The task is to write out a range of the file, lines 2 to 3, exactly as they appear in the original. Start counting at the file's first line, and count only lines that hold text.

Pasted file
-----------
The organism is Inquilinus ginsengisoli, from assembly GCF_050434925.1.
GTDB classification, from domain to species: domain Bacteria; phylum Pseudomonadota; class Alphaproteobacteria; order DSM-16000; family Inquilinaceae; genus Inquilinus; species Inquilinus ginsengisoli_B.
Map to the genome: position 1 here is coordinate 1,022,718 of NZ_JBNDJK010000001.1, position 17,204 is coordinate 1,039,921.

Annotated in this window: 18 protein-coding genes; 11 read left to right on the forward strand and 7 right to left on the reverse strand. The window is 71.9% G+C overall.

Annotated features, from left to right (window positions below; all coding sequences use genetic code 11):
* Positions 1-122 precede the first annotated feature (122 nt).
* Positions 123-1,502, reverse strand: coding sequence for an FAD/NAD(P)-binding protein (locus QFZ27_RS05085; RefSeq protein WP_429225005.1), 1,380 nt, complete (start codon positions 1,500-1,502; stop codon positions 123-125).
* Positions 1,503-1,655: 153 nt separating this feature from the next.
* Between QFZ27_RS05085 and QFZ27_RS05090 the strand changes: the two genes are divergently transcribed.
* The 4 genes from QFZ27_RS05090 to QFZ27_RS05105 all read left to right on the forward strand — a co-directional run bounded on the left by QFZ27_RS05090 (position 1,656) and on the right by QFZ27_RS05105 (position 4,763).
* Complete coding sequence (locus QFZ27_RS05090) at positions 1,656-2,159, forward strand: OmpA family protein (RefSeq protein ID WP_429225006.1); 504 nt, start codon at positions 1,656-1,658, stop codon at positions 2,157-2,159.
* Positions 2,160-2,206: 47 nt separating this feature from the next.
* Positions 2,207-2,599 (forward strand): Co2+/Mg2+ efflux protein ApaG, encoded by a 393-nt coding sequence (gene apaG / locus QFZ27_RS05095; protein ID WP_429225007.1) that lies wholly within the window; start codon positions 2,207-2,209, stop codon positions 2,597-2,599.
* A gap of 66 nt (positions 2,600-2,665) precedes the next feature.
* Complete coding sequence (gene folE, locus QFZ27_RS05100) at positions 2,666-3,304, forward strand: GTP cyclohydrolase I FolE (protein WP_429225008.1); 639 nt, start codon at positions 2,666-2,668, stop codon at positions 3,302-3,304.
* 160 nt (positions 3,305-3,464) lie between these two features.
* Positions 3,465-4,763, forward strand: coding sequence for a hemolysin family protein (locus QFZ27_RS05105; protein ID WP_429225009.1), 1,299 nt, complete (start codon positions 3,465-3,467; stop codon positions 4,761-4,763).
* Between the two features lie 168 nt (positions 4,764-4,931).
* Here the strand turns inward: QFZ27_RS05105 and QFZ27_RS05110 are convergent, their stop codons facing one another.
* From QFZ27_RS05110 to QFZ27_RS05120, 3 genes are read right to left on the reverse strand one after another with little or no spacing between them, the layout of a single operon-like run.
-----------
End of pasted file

GTDB classification, from domain to species: domain Bacteria; phylum Pseudomonadota; class Alphaproteobacteria; order DSM-16000; family Inquilinaceae; genus Inquilinus; species Inquilinus ginsengisoli_B.
Map to the genome: position 1 here is coordinate 1,022,718 of NZ_JBNDJK010000001.1, position 17,204 is coordinate 1,039,921.